Bail Bonds Blog and Resources

How to Get Your Cash Bail Money Back

In most cases when a person has been arrested they call a friend or, more likely, a loved one and ask them for help making bail. The loved one then contacts a bail bonds agent, puts up collateral to secure a bond for the full bail amount, signs a contract indicating they accept responsibility for the person being bailed out and then the bail agent posts the bond. If the person who was bailed out meets all the conditions of their release and is cleared of the charges, or the charges are dropped, then the bond is cleared and any lien against assets is removed. But what if you pay the full cash amount yourself? How do get that back? Do you get that back?

How to Get Your Cash Bail Money Back

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Am I Allowed to Travel if I’m Out on Bail?

The bail system is one way our country reinforces the presumption of innocence. Because a person is presumed innocent until proven guilty he has the right to be released from custody and resume his life while awaiting trial. Bail is used as an incentive to make sure he shows up at court on the appointed date to face the charges against him. If he doesn’t, he stands to lose a lot of money. While the concept seems straightforward enough many people are still confused about what they can and can’t do after the bondsman secures their release. One of the most common questions they have has to do with whether they are allowed to travel after being bailed out.

Am I Allowed to Travel if I’m Out on Bail?

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8 Common Reasons You Might Be Denied Bail

When a person has been arrested one of the first things they’ll want to do is contact a bondsman and arrange bail. If the crime they were arrested for was something like disorderly conduct they’ll likely be informed of the bail for their particular offence once they’ve been charged. If they were arrested on suspicion of a more serious crime they’ll probably need to wait a day or two until they have a bail hearing before a judge. While most jurisdictions have recommended bail amounts in place judges are given quite a bit of leeway when it comes to setting or even denying bail. The following are 8 of the most common reasons why a person may be denied bail.

8 Common Reasons You Might Be Denied Bail

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How do I Know I’ll Get My Bail Money Back?

A lot of people who put up money and/or collateral in order to bail out a loved one or friend do so without thinking the entire process through. They either put up the entire amount in cash or put down the 10% bail fee and the necessary collateral, and then they wait. Even if the bondsman did his duty and explained the entire process to them they may have been so involved emotionally in trying to free their loved one that they weren’t really listening all that well. Later, after the drama of coming to the rescue has faded away, they invariably start thinking about the implications of what they’ve done and start wondering at what point they’ll get their money back. Or if indeed they will get it back at all.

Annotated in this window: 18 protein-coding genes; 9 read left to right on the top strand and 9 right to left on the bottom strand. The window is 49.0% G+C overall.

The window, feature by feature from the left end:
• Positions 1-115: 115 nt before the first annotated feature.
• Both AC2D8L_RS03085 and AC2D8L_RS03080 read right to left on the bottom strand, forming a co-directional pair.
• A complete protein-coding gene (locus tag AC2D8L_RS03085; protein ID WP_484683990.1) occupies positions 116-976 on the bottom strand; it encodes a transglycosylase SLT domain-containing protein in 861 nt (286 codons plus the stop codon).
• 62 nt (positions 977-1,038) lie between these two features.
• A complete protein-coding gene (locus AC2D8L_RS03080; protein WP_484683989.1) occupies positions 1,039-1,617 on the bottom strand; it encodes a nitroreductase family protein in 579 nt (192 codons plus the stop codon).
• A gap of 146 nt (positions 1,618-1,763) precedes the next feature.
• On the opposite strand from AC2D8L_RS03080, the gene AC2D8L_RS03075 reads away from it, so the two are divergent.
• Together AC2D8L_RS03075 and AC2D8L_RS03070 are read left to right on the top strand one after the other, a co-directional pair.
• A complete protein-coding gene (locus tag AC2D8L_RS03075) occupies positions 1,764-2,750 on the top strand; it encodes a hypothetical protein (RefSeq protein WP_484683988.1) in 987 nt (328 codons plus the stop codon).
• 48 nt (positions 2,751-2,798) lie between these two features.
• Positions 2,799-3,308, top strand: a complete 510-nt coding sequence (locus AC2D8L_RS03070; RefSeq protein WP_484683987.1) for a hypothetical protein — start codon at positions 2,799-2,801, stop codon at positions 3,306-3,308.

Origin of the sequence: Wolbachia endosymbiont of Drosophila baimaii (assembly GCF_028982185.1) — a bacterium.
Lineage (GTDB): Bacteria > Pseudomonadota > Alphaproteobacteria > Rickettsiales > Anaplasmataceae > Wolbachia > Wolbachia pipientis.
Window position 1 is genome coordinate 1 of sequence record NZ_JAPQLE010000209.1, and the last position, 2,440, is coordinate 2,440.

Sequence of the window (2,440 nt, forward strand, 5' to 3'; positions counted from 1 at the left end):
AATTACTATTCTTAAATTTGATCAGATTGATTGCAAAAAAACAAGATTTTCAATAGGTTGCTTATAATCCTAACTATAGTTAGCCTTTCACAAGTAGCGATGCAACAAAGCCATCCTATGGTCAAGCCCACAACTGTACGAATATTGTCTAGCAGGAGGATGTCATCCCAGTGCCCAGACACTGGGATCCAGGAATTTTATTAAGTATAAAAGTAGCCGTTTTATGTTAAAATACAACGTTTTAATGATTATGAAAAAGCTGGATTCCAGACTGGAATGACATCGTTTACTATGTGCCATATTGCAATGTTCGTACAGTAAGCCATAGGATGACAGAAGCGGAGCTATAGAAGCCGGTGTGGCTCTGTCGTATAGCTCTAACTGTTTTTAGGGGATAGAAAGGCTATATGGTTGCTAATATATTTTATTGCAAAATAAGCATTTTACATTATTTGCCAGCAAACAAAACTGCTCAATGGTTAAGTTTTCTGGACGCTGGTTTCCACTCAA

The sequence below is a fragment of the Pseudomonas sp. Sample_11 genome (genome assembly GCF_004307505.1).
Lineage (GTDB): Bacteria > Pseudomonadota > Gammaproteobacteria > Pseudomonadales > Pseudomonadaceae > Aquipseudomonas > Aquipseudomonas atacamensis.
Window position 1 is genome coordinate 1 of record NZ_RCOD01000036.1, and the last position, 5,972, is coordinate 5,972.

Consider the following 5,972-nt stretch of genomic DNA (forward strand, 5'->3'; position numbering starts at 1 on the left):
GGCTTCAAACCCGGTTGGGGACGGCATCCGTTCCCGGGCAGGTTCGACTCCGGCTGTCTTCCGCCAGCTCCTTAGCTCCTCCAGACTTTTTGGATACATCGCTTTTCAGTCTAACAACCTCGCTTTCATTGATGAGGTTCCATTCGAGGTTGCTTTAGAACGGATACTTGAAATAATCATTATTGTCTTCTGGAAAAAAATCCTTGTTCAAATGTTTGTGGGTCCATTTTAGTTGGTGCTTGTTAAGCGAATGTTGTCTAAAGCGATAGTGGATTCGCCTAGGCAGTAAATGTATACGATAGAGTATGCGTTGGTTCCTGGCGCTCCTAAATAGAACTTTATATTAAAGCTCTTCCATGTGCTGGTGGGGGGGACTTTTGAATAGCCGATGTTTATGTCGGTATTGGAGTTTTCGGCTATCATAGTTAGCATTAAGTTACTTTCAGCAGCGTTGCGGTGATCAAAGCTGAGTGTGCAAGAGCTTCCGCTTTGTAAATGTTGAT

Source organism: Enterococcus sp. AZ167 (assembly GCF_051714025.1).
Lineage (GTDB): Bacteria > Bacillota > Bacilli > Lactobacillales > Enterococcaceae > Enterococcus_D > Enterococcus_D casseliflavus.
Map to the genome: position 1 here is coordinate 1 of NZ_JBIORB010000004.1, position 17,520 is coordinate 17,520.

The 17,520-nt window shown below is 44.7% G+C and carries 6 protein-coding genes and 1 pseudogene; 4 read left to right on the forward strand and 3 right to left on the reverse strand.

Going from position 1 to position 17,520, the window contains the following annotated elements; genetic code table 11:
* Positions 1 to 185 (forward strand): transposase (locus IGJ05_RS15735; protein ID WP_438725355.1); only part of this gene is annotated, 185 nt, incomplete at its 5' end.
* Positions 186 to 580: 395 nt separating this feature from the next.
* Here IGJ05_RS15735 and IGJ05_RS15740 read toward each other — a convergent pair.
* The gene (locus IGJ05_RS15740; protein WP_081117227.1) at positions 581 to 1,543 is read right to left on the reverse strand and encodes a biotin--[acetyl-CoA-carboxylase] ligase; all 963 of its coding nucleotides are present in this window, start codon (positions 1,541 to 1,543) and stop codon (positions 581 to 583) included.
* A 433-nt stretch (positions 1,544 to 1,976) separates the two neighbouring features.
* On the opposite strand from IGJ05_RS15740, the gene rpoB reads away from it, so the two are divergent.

Getting Bail Money Back

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Demystifying How Bail is Set

A lot of people who follow the news are often mystified when they hear that one person was released after posting minimal bail for a particular crime while another was held without bail for something similar. Who makes these decisions? Is it all up to the judge to decide bail or are there other unseen forces at work driving the equation? Does the bail bonds agent have anything to do with setting the bail amount? And is there anything that can be done to change the amount once it’s been announced? These are all great questions we’re going to look at below.

How Bail is set

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Bail Bond Varieties

Navigating through the US Legal System can be confusing and stressful, especially if you're in the middle of a pending case. Legal difficulties come in a range of severity with a corresponding range of financial complications. It's in these trying times that a Bail Bondsman can be a lifesaver, helping to keep you or your loved ones away from imprisonment.

Bail is the term used for money (or other collateral like property) asked by the court system to allow a defendant to avoid jail time while awaiting trial. The money is returned to the individual so long as they show up for court, but judges typically ask for bail to be set at staggering amounts. $50,000 is not an unusual number for smaller cases.

Federal Bail Bond

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